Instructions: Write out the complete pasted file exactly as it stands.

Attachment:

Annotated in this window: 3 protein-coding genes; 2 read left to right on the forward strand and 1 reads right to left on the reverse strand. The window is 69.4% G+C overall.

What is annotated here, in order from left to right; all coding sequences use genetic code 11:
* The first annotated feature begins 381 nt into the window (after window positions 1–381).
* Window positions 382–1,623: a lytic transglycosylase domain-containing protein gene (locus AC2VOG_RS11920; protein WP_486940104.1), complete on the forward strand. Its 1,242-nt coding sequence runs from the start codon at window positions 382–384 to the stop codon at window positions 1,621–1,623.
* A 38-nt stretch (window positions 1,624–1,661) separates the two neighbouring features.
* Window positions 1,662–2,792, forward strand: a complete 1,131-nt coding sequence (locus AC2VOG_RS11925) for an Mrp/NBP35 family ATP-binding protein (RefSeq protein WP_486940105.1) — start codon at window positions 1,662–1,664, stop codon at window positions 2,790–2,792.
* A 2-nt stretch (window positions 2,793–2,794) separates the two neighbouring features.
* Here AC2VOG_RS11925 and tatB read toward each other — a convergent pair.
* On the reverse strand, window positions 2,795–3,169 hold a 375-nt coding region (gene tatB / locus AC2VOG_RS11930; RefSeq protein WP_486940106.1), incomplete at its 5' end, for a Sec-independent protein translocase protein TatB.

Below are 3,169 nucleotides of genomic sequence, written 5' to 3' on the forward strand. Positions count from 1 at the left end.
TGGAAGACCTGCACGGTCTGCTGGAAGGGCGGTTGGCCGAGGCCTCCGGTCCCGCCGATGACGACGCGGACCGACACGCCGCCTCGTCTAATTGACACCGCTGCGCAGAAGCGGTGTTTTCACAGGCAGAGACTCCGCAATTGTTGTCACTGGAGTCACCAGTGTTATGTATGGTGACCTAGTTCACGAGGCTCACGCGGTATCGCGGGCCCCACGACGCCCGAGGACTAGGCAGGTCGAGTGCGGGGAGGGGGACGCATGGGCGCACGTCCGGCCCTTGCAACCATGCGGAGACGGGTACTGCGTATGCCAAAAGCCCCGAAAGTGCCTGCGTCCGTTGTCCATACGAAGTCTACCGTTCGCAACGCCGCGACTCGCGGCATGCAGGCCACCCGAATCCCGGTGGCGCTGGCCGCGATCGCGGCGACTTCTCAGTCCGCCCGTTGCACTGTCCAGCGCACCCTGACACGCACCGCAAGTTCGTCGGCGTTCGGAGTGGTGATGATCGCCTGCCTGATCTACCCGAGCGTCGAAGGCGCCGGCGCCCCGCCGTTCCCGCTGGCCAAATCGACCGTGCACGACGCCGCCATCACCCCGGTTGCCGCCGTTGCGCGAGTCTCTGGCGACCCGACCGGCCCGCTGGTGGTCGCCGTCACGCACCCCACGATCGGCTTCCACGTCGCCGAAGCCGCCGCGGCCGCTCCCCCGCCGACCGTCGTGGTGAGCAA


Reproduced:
Annotated in this window: 3 protein-coding genes; 2 read left to right on the forward strand and 1 reads right to left on the reverse strand. The window is 69.4% G+C overall.

What is annotated here, in order from left to right; all coding sequences use genetic code 11:
* The first annotated feature begins 381 nt into the window (after window positions 1–381).
* Window positions 382–1,623: a lytic transglycosylase domain-containing protein gene (locus AC2VOG_RS11920; protein WP_486940104.1), complete on the forward strand. Its 1,242-nt coding sequence runs from the start codon at window positions 382–384 to the stop codon at window positions 1,621–1,623.
* A 38-nt stretch (window positions 1,624–1,661) separates the two neighbouring features.
* Window positions 1,662–2,792, forward strand: a complete 1,131-nt coding sequence (locus AC2VOG_RS11925) for an Mrp/NBP35 family ATP-binding protein (RefSeq protein WP_486940105.1) — start codon at window positions 1,662–1,664, stop codon at window positions 2,790–2,792.
* A 2-nt stretch (window positions 2,793–2,794) separates the two neighbouring features.
* Here AC2VOG_RS11925 and tatB read toward each other — a convergent pair.
* On the reverse strand, window positions 2,795–3,169 hold a 375-nt coding region (gene tatB / locus AC2VOG_RS11930; RefSeq protein WP_486940106.1), incomplete at its 5' end, for a Sec-independent protein translocase protein TatB.

Below are 3,169 nucleotides of genomic sequence, written 5' to 3' on the forward strand. Positions count from 1 at the left end.
TGGAAGACCTGCACGGTCTGCTGGAAGGGCGGTTGGCCGAGGCCTCCGGTCCCGCCGATGACGACGCGGACCGACACGCCGCCTCGTCTAATTGACACCGCTGCGCAGAAGCGGTGTTTTCACAGGCAGAGACTCCGCAATTGTTGTCACTGGAGTCACCAGTGTTATGTATGGTGACCTAGTTCACGAGGCTCACGCGGTATCGCGGGCCCCACGACGCCCGAGGACTAGGCAGGTCGAGTGCGGGGAGGGGGACGCATGGGCGCACGTCCGGCCCTTGCAACCATGCGGAGACGGGTACTGCGTATGCCAAAAGCCCCGAAAGTGCCTGCGTCCGTTGTCCATACGAAGTCTACCGTTCGCAACGCCGCGACTCGCGGCATGCAGGCCACCCGAATCCCGGTGGCGCTGGCCGCGATCGCGGCGACTTCTCAGTCCGCCCGTTGCACTGTCCAGCGCACCCTGACACGCACCGCAAGTTCGTCGGCGTTCGGAGTGGTGATGATCGCCTGCCTGATCTACCCGAGCGTCGAAGGCGCCGGCGCCCCGCCGTTCCCGCTGGCCAAATCGACCGTGCACGACGCCGCCATCACCCCGGTTGCCGCCGTTGCGCGAGTCTCTGGCGACCCGACCGGCCCGCTGGTGGTCGCCGTCACGCACCCCACGATCGGCTTCCACGTCGCCGAAGCCGCCGCGGCCGCTCCCCCGCCGACCGTCGTGGTGAGCAA